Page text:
It was a cool October evening, 1997, when the following incident occurred. It seemed like a page torn from history. I was standing on the corner of Chorro and Higuera in San Luis Obispo, California, a small college town on the Central Coast, waiting for the light to change when a car full of young adults turned the corner. A young man yelled out, “Hey, Nigger!” I froze. Instantly my mind became a storm of memories of each time in my life I had been called a nigger. My anger was overwhelming. I felt the collective rage of my entire race boiling inside my body. Why did this word slice through my flesh like a razor? Why did my body become stiff with anger? It’s just a word. Isn’t it?
I remembered the first time a white playmate called me a nigger when I was five. I ran home crying.
“What’s wrong?” my mother asked.
“Billy Tibbs called me a nigger,” I cried.
“Do you know what a nigger is?” she asked.
“No Mommy but it sounds bad,” I replied.
“You are not a nigger sweetheart. Now go out and play.”
Currently there is a controversy taking place between the NAACP and Merriam-Webster over whether the dictionary’s definition of the word nigger should be “a black person” or “a racial slur referring a to a black person.” I think it might be difficult for a non-black person to understand how I felt that evening because there is no other word in the English language which is as offensive and hurtful as the word nigger. There are words which are racial slurs against white people too, but their impact is different because their history and usage is different. W.E.B. DuBois said,
The white man may not intend nigger to be derogatory — but to the black man it is always derogatory and demeaning.
The word nigger is a variant form and pronunciation of the Latin word niger and the Spanish word Negro both meaning black. The early Portuguese slave traders collected most of the slaves from the Niger River valley in what is now called Nigeria on the west coast of Africa. The first recorded use of the word appeared in Samuel Sewall’s Diary, spelled with a single “g” around 1700. Joseph Conrad used the word in the title of his book The Nigger of the Narcissus as did Dick Gregory in his autobiography simply titled Nigger. Some people want to ban The Adventures of Huckleberry Finn because of Mark Twain’s use of the word. Newspapers won’t print the word unless it is in quotation marks and TV newscasters won’t even say it. They call it the “N” word in an attempt to make it less offensive but it does not change the context of the word.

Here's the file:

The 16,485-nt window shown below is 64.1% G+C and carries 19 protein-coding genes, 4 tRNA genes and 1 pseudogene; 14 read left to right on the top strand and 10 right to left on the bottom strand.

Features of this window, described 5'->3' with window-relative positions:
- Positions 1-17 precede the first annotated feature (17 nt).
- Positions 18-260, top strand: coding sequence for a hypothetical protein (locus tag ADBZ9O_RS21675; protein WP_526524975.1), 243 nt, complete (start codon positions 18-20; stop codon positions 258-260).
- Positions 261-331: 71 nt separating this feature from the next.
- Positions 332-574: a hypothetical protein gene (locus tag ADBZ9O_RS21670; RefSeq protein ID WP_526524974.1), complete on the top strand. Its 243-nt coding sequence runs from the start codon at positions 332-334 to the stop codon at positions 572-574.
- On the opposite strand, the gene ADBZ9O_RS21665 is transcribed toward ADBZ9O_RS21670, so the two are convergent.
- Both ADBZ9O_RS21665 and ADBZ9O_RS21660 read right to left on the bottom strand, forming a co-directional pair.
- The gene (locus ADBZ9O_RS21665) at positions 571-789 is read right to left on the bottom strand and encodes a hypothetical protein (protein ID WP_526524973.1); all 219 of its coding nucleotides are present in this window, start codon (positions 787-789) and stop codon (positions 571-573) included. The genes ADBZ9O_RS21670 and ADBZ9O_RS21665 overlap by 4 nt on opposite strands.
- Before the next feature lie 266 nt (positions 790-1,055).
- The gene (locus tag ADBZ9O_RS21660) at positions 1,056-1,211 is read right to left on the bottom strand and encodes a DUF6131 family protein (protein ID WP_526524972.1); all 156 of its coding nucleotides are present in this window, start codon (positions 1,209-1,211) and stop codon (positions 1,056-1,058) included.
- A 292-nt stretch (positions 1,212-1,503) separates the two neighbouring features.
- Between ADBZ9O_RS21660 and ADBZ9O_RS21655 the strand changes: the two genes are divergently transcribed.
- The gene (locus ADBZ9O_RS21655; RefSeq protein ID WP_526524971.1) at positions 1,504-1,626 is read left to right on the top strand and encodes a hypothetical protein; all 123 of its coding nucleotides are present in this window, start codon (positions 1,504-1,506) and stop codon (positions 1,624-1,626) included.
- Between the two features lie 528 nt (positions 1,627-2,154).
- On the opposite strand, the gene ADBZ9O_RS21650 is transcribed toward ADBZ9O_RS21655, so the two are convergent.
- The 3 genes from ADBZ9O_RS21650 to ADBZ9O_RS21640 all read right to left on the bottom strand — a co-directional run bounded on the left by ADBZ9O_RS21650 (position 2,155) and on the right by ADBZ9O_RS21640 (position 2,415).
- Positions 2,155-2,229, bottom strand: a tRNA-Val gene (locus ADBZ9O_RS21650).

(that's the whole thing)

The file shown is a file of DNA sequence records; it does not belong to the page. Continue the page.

I educate some friends when they use words like blackball and blackmail by interjecting, “Don’t you mean whiteball or whitemail?” It reminds them of the sensitivity attached to the word black as always being negative. You’re “behind the eight ball” when you’re in trouble not the cue ball. Good guys wear white hats and bad guys wear black hats. When the stock market crashed ten years age it was called Black Monday. Until the sixties the only positive references to the word black were “black gold” for oil and “in the black” for a company making a profit. During the sixties black people began to give this negative term positive meaning. Black became beautiful and no longer ugly. “Say it loud, ‘I’m black and I’m proud,’” became the passphrase of a people beginning our own self-identification.
Maybe now it’s time to make another attempt to span this corridor separating the races. In the study of martial arts I learned to disarm my adversary by turning his own flow of energy against him. My adversary in this case is not the young white man who yelled out, “Hey, nigger,” but my reaction to his epithet. True, my reaction is founded on historical as well as personal experience but after all, it is just a word. I am responsible for how I interpret and react to the word.
Of all the possible ways this young man could have chosen to interact with me, why did he choose this way? He didn’t want interaction. He wanted to create a reaction and he succeeded. He drove safely away in the car while I’ve thought of nothing else for the last three days. As a race, we changed an entire country’s perception of the word black by first changing how we ourselves perceived the word. “Hey, black man” yelled from a passing car today would have resulted in my laughter instead of my contempt. Thirty years ago, it felt the same as “Hey, nigger” did a few days ago.
I know this transition is going to be more difficult than the one we made in the sixties because it’s not part of a movement. I don’t think James Brown is going to compose a song to give the word nigger a positive image. I still don’t like the word. It still “sounds bad” but any change of consciousness must be the result of personal transformation. All I can do is understand the energy I give to this word and then disarm it. I can take away its razor edge as best I can. I can remove its demeaning quality while still recognizing it as derogatory. I can take away this word’s ability to create the reaction it did and no longer be its victim!
“You are not a nigger,” I kept repeating after the incident as I reached out to friends to help bring some order to my rage. I still don’t know what a nigger is other than a noun. Like all nouns it represents an object without containing that object. There is no heat in the word hot, there is no coolness in the word cold, and there is no anger or hatred in the word nigger unless I put it there.
Thanks, Mom. I’ll go out and play now.
Note: First published October 30, 1997. New Times Magazine. San Luis Obispo, CA. Although I consider myself more of a poet than a writer, this essay was the start of my writing life. Republished today to kick off Black History Month 2018.